Good news on High Street construction front: water tests good, everyone is connected to water main

There is good news for residents and businesses affected by the High Street construction situation. According to project manager François Lafleur, everyone is now reconnected to the town’s water main and all water test results were good. That means that the precautionary boil-water advisory will be lifted today. Notices will be distributed to the residents and was posted on Facebook, according to Lafleur, who sent the notice to The Review.

Paving on High Street is expected to be completed within a week from today. Sidewalks will then be reinstated temporarily (for the winter) in asphalt, as there were concerns the weather would delay the concrete work too much, and a safe walking surface was needed as soon as possible. Sidewalks will be redone in concrete next year (at no cost to the township/residents), according to Lafleur.

The blue plastic shreds which some residents have discovered in their tap water filters is caused by the drilling (tapping) of the water services into the water mains in the street. Every attempt is made to remove the shreds after drilling and to flush the lines, however some small pieces can still make their way into filters. It is nothing to be concerned about; the filters just need to be cleaned, says Lafleur.

Champlain Township council expressed its displeasure at the construction delays at its most recent meeting on November 13. A two-week closure of part of High Street is now in its ninth week and businesses have been suffering losses as a result. Likewise, High Street residents have endured frozen water lines and reduced access to their driveways during the construction and closure.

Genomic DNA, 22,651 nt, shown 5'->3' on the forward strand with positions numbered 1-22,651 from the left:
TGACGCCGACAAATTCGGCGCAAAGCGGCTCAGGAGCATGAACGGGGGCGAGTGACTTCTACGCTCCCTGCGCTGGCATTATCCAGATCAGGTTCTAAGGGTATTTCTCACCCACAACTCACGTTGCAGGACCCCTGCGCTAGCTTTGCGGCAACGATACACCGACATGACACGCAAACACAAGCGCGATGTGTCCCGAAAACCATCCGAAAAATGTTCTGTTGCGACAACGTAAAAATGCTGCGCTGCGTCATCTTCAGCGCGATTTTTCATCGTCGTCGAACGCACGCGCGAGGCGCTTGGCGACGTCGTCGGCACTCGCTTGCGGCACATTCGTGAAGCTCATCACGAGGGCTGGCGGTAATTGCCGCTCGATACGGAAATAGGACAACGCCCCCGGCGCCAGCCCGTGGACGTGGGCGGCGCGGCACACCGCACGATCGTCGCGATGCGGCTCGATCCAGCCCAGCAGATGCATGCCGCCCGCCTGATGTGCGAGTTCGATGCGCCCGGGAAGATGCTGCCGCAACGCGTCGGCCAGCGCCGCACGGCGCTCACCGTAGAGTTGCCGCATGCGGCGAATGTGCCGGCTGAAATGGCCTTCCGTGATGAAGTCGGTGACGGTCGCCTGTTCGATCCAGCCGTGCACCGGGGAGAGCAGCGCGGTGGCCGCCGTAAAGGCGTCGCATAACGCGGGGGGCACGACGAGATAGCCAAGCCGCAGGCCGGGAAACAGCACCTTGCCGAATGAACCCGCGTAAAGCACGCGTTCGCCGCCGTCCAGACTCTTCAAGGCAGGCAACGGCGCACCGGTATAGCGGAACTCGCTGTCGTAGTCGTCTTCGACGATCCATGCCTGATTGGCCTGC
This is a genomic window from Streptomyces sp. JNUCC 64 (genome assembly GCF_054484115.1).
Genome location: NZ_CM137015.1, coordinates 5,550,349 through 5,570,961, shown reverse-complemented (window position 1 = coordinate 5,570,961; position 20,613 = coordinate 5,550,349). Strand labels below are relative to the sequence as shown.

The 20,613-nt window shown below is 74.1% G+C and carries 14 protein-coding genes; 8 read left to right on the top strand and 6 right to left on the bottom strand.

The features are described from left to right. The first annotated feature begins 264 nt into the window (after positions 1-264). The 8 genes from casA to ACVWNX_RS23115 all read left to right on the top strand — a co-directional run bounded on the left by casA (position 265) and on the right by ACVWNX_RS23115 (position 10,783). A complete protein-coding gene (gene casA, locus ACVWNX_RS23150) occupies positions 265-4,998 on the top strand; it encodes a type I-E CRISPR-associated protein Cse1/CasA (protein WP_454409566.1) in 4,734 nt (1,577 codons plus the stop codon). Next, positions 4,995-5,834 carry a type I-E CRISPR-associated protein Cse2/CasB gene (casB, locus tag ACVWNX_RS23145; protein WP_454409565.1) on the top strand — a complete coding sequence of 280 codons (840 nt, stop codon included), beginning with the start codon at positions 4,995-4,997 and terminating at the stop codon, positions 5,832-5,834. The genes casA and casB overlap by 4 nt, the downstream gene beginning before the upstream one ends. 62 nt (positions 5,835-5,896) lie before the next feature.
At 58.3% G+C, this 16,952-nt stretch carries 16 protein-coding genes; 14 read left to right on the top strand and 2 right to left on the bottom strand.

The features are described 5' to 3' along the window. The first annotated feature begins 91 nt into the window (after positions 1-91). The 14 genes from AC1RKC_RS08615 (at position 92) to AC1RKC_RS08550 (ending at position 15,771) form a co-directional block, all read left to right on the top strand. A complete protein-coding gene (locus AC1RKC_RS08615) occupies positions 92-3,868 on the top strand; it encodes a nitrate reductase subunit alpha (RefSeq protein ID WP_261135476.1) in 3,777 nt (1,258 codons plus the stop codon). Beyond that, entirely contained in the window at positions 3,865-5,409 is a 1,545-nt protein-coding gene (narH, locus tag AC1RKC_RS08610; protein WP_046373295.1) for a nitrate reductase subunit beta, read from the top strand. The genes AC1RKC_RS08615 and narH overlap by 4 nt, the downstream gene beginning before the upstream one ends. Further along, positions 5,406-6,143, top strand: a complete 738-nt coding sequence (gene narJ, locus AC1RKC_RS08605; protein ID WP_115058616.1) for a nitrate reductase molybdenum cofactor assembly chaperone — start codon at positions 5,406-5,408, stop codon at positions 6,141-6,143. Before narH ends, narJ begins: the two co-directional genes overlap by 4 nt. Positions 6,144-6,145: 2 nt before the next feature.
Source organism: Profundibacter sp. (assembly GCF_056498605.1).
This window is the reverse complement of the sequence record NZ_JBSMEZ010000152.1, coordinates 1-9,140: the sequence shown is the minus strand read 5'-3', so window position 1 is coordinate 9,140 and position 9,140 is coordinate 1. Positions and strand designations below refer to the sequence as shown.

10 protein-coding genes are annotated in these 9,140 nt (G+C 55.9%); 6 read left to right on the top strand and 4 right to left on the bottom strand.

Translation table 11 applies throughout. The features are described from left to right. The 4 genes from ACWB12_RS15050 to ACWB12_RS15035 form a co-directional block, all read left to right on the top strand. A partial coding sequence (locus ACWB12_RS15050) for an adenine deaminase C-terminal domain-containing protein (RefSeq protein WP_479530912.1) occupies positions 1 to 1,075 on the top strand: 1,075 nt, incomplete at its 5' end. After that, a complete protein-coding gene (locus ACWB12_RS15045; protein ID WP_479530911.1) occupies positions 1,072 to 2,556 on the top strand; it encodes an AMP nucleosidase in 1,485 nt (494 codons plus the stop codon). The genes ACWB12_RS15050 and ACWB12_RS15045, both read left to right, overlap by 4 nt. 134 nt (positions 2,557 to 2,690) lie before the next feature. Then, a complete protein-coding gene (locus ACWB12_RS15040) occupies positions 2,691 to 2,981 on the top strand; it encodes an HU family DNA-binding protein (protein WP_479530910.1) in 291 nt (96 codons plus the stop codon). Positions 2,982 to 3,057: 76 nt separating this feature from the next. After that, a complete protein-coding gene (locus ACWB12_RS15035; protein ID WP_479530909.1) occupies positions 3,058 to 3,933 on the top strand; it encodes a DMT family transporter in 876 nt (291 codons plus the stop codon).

The entire project got off to a late start due to issues with one of the contractors not starting the job on time. The project involved installation of a new water main, updates to portions of the town’s sanitary and storm sewers, re-paving, new curbs and sidewalks and closure of Methot Street where it joined High Street, making Methot Street a two-way street, dead-end street.

The third lift of paving, work below on a section of High Street that has not been excavated yet, the closure of Methot Street and the final version of sidewalks will have to be completed next year. There will be limited closures on High Street in 2019 in order to complete the $3,688,350 project; most of the costs are being picked up by the Ontario provincial government.

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Louise Sproule

Louise Sproule has been the publisher of The Review since 1992. A part-time job after high school at The Review got Sproule hooked on community newspapers and all that they represent. She loves to write, has covered every kind of event you can think of, loves to organize community events and loves her small town and taking photographs across the region. She dreams of writing a book one day so she can finally tell all of the town's secrets! She must be stopped! Keep subscribing to The Review . . . or else!

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